To start with, as a man who has always said the day he will be sworn in as president he will start work the next day, when he came to London in May he has already started preliminary discussions with the British Government through DFID to extend the free health care to children under 18 years. The reason being is that, DFID is supporting the international efforts to achieve the Universal Coverage of Basic Health Services and they are largely supporting our free health care initiative with an estimated $40 million for the reproductive and child health care programme. No doubts, the Rt. Brigadier Julius Maada Bio shares the British Government’s view on Access to Healthcare that “Nobody should die or suffer ill health because they are too poor to afford treatment when they need it at the point of use”. Hence by extending such a health care for children under 18 the Rt. Brigadier Julius Maada Bio is taking practical steps to promote access to health care for the poor.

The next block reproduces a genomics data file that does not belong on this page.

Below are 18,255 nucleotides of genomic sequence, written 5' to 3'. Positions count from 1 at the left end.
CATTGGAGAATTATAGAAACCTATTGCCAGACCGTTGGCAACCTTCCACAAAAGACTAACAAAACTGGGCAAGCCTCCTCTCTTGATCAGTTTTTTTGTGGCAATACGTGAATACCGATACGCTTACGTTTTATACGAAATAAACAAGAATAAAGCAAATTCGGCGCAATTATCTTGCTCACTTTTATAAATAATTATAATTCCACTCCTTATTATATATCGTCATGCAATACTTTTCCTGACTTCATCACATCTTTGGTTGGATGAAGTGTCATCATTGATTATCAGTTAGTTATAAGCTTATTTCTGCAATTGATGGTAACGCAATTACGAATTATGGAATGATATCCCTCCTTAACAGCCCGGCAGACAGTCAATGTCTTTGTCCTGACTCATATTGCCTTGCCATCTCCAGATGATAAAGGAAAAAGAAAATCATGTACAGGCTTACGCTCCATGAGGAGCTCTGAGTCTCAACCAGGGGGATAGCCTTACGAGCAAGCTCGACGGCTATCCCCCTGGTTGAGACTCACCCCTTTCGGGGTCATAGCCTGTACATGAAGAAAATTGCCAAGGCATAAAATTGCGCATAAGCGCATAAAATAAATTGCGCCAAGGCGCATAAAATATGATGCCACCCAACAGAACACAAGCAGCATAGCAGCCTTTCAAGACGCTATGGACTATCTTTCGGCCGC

Equally, a very crucial area which should also be considered to support the free heath care for children under 18 is the revenue collection from the mining industry. In 2009, the iron ore deposits discovered in Tonkolili Fields estimate to be 4.7 billion tons, which are among the largest in the world. Yet, the APC government signed a 65 year mining agreement with African Minerals in 2010 including generous tax holidays whilst the agreement with London Mining included significant royalty concessions. And most of the mining companies are charged by APC less than the 37.5% rate which by law they are meant to be charged.